Despite recession concerns and other international headwinds, a number of factors are buoying global travel trends. Skift Research’s 2023 Global Travel Trends report looks at a broad cross-section of metrics to gauge the overall health of global travel and the findings point to a strong outlook for the remainder of this year and beyond.

A few key findings relevant to the Houston market:

  • Urban areas, which dropped in popularity during the pandemic, are making a strong comeback in the U.S. according to consumer survey data. 22% of U.S. travelers said they would travel to an urban center in Q1 of this year, up from 18% last year. By comparison, small town/countryside destinations represent just 17% of trip types this year, down from 20% last year.
  • When business travelers from the U.S., UK, Australia and India were asked about the impact of remote work on their travels, the majority reported that they have taken more shorter trips and/or travelled for an extended time, due to the flexibility that remote work provides them. Among U.S. respondents, 30% say they’ve traveled for an extended time (10 days) away from home while 28% said they have taken more short term (less than 10 days) trips.
  • As a result of greater flexibility around work, the blending of leisure and business travel has grown. Euromonitor forecasts that the global spending by travelers combining business and leisure will more than double by 2027 as compared to 2021.
  • Skift estimates that global hotel revenues will be 1% below 2019 levels by the end of 2023, recovering from -8% in 2022.
  • Families tend to pay the highest price for hotel stays, and they were willing to pay 19% more in June 2023 than in June 2019. Sales prices for the other segments have grown 20% to 23% over 2019. Solo travelers are still the most price sensitive in 2023.
  • Despite a looming recession, global demand for luxury remains strong, with further tailwinds to come from the recovery of international and business travelers.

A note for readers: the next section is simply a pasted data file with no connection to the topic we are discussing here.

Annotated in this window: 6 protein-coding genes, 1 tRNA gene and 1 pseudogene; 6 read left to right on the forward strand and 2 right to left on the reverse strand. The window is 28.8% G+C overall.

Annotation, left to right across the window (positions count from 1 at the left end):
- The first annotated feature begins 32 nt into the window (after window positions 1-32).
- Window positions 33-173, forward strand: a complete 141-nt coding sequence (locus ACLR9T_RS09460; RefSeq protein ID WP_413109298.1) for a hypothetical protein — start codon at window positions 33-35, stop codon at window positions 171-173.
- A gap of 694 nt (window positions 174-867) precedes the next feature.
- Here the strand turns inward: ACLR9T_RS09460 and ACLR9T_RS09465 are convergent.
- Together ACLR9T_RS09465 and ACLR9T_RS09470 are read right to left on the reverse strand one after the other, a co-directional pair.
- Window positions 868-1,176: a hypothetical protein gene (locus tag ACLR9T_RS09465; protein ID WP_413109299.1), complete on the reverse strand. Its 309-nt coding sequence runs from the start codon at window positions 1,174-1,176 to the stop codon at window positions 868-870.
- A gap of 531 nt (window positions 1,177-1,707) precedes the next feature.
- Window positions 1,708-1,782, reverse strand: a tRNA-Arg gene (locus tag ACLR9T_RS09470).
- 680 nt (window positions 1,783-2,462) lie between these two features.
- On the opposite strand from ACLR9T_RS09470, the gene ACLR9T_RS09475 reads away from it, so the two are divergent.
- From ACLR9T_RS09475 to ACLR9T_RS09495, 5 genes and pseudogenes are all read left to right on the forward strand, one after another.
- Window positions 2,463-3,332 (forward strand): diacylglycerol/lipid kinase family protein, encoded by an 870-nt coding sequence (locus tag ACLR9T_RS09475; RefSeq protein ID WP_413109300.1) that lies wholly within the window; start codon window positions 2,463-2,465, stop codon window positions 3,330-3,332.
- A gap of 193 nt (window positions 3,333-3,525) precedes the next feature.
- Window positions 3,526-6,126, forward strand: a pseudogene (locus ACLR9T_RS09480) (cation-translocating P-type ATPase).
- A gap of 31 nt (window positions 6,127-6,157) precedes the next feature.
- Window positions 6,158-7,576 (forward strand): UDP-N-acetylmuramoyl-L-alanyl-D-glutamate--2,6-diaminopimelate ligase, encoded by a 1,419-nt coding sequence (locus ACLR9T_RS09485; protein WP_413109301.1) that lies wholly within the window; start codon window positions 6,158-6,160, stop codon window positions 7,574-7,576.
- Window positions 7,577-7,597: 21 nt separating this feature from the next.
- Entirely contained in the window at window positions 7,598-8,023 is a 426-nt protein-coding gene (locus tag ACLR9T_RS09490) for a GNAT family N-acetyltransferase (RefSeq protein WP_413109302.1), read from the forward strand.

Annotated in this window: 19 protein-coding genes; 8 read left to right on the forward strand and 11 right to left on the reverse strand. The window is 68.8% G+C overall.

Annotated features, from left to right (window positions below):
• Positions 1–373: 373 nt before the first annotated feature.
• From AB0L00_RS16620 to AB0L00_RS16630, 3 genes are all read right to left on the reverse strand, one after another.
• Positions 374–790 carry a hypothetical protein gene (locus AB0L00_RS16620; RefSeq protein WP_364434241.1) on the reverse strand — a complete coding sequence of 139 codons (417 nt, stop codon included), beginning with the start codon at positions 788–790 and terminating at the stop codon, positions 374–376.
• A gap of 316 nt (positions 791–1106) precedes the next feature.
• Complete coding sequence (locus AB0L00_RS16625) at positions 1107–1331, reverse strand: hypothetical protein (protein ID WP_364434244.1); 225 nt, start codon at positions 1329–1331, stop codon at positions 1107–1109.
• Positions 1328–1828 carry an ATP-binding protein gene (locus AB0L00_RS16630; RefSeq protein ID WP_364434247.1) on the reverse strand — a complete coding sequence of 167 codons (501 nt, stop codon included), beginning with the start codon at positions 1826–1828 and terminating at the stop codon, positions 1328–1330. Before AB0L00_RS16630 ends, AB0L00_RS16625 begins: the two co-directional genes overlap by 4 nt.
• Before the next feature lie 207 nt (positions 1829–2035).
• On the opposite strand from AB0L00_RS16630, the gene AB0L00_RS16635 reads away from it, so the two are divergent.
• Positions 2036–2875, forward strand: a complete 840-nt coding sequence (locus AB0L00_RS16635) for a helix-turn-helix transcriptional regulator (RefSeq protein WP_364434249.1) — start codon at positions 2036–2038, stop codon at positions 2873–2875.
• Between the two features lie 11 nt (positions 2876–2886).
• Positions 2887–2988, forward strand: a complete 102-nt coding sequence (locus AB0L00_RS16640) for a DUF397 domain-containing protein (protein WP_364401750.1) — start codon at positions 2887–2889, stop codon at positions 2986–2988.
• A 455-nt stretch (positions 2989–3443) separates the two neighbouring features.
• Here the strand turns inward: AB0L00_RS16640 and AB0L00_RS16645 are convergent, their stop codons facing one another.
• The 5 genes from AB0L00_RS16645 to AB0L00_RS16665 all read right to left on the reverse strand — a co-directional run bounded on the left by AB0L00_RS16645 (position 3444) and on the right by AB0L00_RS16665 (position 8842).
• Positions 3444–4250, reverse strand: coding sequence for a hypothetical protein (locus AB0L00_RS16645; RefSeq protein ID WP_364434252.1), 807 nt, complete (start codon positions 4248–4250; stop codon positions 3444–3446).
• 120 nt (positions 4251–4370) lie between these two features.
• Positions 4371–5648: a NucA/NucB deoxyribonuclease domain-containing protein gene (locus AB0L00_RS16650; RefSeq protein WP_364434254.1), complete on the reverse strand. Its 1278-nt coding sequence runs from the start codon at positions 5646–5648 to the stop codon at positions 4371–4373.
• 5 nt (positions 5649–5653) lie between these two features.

• The Skift Research team estimates that global online bookings will reach $666 billion by 2024, 26% above 2019 levels. Meanwhile, 43% of online bookings are via mobile in the U.S. compared to 79% in China and 60% in India. Mobile booking is expected to continue to rise.
  • The need for human connection and personalized service post-COVID is driving new interest in travel agents. A 2021 poll by the American Society of Travel Advisors found 76% of advisors saw an increase in customers compared to before the pandemic, while 81% said they were hearing from consumers who had never used an advisor before.
  • After falling nearly 60% due to the pandemic, tours and activities have been making a steady comeback. The industry is on track to regain 2019 levels by 2024. The sector is estimated at $227 billion in 2023, up from $183 billion last year.
  • Tours (such as city walking tours), make up roughly half of the market. Many of the online travel agents in the space are in the business of grouping and curating individual attractions under one tour. These attractions on their own make up roughly 30% of the market, and finally other experiences, such as workshops, shows and events, make up the remaining 20%.
  • The global cruise sector is expected to exceed 2019 traffic for the first time in 2023, with the majority of passengers coming from North America.
Domestic Tourism
International Tourism